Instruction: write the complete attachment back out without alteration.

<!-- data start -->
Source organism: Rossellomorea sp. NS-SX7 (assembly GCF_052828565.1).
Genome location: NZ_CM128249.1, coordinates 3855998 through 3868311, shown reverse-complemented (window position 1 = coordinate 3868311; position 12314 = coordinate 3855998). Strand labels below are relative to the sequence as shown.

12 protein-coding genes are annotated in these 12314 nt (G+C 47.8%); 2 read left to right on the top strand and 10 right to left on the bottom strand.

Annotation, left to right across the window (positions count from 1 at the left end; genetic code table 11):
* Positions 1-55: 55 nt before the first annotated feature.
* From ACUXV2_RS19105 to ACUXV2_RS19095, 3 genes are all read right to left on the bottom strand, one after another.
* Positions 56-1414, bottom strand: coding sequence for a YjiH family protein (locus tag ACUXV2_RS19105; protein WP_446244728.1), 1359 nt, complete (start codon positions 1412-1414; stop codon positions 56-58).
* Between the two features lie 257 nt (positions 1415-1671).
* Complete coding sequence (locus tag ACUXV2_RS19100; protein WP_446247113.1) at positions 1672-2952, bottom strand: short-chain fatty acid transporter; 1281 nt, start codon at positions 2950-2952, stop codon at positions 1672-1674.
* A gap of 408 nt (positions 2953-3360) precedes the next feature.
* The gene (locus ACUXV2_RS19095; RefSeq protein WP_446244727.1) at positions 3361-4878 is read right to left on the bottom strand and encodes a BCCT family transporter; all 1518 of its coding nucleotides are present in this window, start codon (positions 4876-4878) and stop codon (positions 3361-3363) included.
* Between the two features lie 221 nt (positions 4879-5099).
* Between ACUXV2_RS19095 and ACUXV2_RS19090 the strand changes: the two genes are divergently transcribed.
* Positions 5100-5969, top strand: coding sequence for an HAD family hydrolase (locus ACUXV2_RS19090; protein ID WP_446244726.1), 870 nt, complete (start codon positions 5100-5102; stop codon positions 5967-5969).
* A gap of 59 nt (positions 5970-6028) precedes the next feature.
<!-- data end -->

Source organism: Rossellomorea sp. NS-SX7 (assembly GCF_052828565.1).
Genome location: NZ_CM128249.1, coordinates 3855998 through 3868311, shown reverse-complemented (window position 1 = coordinate 3868311; position 12314 = coordinate 3855998). Strand labels below are relative to the sequence as shown.

12 protein-coding genes are annotated in these 12314 nt (G+C 47.8%); 2 read left to right on the top strand and 10 right to left on the bottom strand.

Annotation, left to right across the window (positions count from 1 at the left end; genetic code table 11):
* Positions 1-55: 55 nt before the first annotated feature.
* From ACUXV2_RS19105 to ACUXV2_RS19095, 3 genes are all read right to left on the bottom strand, one after another.
* Positions 56-1414, bottom strand: coding sequence for a YjiH family protein (locus tag ACUXV2_RS19105; protein WP_446244728.1), 1359 nt, complete (start codon positions 1412-1414; stop codon positions 56-58).
* Between the two features lie 257 nt (positions 1415-1671).
* Complete coding sequence (locus tag ACUXV2_RS19100; protein WP_446247113.1) at positions 1672-2952, bottom strand: short-chain fatty acid transporter; 1281 nt, start codon at positions 2950-2952, stop codon at positions 1672-1674.
* A gap of 408 nt (positions 2953-3360) precedes the next feature.
* The gene (locus ACUXV2_RS19095; RefSeq protein WP_446244727.1) at positions 3361-4878 is read right to left on the bottom strand and encodes a BCCT family transporter; all 1518 of its coding nucleotides are present in this window, start codon (positions 4876-4878) and stop codon (positions 3361-3363) included.
* Between the two features lie 221 nt (positions 4879-5099).
* Between ACUXV2_RS19095 and ACUXV2_RS19090 the strand changes: the two genes are divergently transcribed.
* Positions 5100-5969, top strand: coding sequence for an HAD family hydrolase (locus ACUXV2_RS19090; protein ID WP_446244726.1), 870 nt, complete (start codon positions 5100-5102; stop codon positions 5967-5969).
* A gap of 59 nt (positions 5970-6028) precedes the next feature.